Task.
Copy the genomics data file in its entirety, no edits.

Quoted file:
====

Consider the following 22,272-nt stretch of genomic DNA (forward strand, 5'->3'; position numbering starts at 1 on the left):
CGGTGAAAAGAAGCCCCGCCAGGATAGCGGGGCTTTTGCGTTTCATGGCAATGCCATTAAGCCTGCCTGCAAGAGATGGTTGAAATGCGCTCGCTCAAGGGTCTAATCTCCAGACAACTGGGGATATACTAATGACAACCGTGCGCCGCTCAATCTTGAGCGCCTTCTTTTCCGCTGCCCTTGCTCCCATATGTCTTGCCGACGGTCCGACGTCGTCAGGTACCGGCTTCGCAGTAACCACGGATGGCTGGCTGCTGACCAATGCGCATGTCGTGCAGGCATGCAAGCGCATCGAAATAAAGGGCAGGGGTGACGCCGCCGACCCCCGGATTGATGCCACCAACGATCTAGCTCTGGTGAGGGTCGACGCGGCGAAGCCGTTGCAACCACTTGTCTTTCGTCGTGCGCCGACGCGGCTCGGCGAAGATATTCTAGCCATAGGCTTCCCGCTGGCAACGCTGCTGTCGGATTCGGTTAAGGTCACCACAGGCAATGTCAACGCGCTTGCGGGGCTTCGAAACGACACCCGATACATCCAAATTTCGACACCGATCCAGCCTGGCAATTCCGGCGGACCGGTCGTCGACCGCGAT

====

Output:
Consider the following 22,272-nt stretch of genomic DNA (forward strand, 5'->3'; position numbering starts at 1 on the left):
CGGTGAAAAGAAGCCCCGCCAGGATAGCGGGGCTTTTGCGTTTCATGGCAATGCCATTAAGCCTGCCTGCAAGAGATGGTTGAAATGCGCTCGCTCAAGGGTCTAATCTCCAGACAACTGGGGATATACTAATGACAACCGTGCGCCGCTCAATCTTGAGCGCCTTCTTTTCCGCTGCCCTTGCTCCCATATGTCTTGCCGACGGTCCGACGTCGTCAGGTACCGGCTTCGCAGTAACCACGGATGGCTGGCTGCTGACCAATGCGCATGTCGTGCAGGCATGCAAGCGCATCGAAATAAAGGGCAGGGGTGACGCCGCCGACCCCCGGATTGATGCCACCAACGATCTAGCTCTGGTGAGGGTCGACGCGGCGAAGCCGTTGCAACCACTTGTCTTTCGTCGTGCGCCGACGCGGCTCGGCGAAGATATTCTAGCCATAGGCTTCCCGCTGGCAACGCTGCTGTCGGATTCGGTTAAGGTCACCACAGGCAATGTCAACGCGCTTGCGGGGCTTCGAAACGACACCCGATACATCCAAATTTCGACACCGATCCAGCCTGGCAATTCCGGCGGACCGGTCGTCGACCGCGAT